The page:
Antimicrobial resistance, virulence gene profile and molecular typing of Staphylococcus aureus isolates from dairy cows in Xinjiang Province, northwest China.J Glob Antimicrob Resist. 2019 03; 16:98-104.JG
Staphylococcus aureus (SA) is a major pathogen causing dairy cow mastitis and endometritis. Recently, animal-derived SA strains pose a serious public-health threat. However, little is known about antimicrobial resistance and virulence factors of SA isolated from dairy cows in Xinjiang, China. In this study, antimicrobial resistance, virulence gene profiles and genotypes of SA from clinical mastitis and endometritis in dairy cows were investigated.
A total of 337 clinical samples (186 milk samples from clinical mastitis cases and 151 endometritis swab samples) were collected from 15 large-scale dairy farms and were screened for SA. All SA isolates were subjected to antimicrobial susceptibility testing, detection of virulence genes and molecular typing.
A total of 155 SA strains were isolated; 22 (14.2%) were methicillin-resistant S. aureus (MRSA). Resistance of MRSA isolates was significantly higher than that of methicillin-susceptible S. aureus (MSSA). The percentage of virulence genes varied between MSSA and MRSA. The strains could be divided into two SCCmec types (I and IVa), three agr types (I, II and III) and four spa types (t779, t2883, t13751 and t1939). MLST identified 14 sequence types, among which ST1 and ST9 had relatively high detection rates.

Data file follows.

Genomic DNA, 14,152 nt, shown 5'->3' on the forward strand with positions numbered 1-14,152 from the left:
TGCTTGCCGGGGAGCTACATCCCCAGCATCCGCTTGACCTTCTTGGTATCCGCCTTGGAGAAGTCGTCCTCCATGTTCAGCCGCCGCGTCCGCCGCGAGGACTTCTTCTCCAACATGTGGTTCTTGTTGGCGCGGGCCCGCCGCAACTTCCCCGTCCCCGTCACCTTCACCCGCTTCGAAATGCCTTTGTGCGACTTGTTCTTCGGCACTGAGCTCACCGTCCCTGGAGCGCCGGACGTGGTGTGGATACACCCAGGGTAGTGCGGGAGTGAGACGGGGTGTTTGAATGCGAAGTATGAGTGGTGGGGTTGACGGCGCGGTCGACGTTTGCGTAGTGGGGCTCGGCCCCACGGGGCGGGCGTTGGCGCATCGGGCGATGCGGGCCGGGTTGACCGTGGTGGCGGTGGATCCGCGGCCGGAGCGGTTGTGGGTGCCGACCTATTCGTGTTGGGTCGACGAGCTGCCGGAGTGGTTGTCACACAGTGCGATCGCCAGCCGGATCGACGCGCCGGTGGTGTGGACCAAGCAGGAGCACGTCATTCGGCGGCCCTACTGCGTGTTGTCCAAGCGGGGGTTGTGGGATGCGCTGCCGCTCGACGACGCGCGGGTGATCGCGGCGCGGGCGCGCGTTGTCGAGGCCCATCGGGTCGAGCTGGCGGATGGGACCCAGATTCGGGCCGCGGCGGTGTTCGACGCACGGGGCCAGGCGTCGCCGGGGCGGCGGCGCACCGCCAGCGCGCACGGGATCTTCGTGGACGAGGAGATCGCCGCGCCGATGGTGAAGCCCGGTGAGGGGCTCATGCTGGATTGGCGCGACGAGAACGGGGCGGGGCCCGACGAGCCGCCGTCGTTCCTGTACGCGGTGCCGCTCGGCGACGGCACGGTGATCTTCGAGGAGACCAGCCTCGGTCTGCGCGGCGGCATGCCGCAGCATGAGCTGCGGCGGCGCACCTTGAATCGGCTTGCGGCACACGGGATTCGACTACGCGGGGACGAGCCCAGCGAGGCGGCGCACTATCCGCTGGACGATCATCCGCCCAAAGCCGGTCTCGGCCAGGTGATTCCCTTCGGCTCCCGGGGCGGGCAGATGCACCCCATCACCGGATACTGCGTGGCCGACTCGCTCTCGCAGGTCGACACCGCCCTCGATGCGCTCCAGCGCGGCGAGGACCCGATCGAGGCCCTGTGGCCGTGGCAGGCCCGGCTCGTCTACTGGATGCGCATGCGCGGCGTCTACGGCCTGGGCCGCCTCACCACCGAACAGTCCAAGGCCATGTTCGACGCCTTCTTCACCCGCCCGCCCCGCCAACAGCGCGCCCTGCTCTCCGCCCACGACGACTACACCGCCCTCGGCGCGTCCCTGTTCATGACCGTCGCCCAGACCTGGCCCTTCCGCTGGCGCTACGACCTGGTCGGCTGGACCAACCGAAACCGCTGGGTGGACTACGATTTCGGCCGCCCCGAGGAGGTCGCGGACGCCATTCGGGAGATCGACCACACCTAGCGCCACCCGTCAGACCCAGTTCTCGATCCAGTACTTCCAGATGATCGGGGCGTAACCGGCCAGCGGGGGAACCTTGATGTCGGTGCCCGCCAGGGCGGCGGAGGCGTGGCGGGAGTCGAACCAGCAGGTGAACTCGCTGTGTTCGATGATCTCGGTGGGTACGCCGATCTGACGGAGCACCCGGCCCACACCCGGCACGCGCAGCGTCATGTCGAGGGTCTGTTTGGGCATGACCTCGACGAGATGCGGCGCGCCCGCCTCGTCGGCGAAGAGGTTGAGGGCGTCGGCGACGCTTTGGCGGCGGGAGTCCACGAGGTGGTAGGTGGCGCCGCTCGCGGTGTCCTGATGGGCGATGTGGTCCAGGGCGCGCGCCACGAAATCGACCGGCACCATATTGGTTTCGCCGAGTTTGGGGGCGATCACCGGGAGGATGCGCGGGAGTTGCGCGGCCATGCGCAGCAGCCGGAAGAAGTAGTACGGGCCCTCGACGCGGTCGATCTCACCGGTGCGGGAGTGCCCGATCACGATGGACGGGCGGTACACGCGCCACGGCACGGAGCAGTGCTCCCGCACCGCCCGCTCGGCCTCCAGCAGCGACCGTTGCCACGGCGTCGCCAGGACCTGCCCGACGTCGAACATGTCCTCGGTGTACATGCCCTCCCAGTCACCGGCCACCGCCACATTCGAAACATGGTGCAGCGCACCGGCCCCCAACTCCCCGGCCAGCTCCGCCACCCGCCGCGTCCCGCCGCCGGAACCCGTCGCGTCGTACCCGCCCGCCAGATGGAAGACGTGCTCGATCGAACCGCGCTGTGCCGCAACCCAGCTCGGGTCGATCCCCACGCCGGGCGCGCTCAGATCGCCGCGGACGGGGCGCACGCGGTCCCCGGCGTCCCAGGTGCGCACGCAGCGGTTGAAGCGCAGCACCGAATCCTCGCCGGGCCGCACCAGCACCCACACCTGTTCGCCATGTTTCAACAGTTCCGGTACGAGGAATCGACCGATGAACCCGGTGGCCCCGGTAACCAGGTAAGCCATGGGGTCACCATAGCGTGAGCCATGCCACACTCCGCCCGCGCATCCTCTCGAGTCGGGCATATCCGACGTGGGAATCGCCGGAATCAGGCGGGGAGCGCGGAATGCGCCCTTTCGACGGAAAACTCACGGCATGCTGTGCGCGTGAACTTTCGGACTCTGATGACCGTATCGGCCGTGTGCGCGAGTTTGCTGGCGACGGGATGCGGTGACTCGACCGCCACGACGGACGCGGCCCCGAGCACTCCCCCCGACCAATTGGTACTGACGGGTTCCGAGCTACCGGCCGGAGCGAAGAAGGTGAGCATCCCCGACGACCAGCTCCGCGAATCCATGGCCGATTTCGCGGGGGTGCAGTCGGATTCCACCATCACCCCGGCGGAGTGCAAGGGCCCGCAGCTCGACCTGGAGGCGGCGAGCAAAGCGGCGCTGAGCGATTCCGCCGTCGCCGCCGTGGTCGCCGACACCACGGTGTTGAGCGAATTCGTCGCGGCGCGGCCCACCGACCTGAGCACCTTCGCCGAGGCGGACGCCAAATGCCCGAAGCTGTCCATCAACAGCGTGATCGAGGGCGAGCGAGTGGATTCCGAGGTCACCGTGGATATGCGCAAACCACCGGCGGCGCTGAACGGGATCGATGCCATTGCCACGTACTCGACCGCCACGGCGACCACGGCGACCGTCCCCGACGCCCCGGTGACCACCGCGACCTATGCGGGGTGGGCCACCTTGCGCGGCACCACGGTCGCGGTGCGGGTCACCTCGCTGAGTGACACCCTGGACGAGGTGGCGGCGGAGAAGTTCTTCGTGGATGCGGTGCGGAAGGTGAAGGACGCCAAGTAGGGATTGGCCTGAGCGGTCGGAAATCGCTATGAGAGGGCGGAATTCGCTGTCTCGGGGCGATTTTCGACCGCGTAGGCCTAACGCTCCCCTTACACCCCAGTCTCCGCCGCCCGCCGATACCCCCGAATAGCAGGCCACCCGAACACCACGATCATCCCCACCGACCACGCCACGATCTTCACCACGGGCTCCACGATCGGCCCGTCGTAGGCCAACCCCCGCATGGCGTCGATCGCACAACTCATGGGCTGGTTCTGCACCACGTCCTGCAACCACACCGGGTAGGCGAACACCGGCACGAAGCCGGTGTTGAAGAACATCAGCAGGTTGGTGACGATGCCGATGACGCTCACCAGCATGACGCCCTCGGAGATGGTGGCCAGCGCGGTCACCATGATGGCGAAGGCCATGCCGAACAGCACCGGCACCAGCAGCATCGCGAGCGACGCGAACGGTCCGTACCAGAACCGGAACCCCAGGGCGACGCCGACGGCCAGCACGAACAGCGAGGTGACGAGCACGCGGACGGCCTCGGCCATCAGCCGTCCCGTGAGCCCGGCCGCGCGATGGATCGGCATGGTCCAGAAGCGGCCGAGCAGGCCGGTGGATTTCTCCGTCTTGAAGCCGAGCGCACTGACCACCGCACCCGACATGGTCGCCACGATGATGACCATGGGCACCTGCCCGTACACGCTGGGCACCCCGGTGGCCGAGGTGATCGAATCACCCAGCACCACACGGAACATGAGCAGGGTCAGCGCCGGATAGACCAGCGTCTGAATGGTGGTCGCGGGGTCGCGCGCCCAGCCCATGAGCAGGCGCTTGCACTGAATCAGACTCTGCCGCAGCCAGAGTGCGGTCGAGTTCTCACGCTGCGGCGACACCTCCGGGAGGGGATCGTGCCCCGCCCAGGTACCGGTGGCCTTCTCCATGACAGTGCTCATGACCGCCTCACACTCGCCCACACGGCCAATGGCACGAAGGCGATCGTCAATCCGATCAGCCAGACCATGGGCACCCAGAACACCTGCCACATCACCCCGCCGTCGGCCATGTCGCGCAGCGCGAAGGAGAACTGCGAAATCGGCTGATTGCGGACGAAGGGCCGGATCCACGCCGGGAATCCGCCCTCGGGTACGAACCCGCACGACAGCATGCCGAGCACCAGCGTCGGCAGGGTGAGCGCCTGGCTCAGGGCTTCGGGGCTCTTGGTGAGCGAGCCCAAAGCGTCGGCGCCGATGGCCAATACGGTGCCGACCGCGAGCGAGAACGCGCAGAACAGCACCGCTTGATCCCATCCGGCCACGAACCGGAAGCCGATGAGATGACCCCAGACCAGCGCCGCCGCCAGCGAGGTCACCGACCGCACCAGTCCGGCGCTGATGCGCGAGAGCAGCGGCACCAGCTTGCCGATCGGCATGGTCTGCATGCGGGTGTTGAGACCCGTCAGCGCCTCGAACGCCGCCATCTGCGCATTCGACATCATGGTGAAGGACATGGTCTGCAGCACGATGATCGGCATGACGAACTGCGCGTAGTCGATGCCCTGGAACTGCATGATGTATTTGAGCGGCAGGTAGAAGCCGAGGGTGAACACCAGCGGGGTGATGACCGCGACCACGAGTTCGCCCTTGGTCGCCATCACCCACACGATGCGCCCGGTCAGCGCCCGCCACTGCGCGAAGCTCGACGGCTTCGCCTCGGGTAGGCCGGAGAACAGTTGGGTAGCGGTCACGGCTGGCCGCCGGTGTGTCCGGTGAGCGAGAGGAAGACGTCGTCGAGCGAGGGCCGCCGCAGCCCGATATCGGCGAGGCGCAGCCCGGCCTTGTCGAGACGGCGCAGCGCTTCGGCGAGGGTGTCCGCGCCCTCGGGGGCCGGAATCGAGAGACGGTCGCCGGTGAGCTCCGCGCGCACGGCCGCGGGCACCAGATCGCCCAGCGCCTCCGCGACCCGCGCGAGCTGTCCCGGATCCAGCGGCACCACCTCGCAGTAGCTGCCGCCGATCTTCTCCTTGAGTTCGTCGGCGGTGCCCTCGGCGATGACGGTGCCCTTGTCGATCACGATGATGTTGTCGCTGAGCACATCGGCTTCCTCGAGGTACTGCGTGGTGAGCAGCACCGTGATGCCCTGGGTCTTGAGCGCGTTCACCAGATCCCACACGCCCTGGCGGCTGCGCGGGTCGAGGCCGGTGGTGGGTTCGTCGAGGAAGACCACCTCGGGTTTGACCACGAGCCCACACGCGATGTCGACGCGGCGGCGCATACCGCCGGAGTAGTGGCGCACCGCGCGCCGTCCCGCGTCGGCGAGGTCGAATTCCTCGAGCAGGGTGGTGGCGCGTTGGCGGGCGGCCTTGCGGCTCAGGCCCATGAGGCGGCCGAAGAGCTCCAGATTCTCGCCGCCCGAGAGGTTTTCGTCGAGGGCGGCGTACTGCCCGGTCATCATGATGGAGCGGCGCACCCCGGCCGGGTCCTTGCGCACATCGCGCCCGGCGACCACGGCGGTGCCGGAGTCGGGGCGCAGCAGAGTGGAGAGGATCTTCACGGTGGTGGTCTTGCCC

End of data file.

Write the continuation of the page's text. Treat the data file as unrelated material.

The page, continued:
These findings revealed that ST9-t1939-agrI was the main genotype of MSSA, whilst ST1-SCCmecI-t1939-agrI was the main genotype of MRSA from dairy cows. More significantly, a novel ST (STX) was identified for the first time. The majority of SA strains from dairy cows were multidrug-resistant and carried multiple virulence genes, posing a potential public-health risk.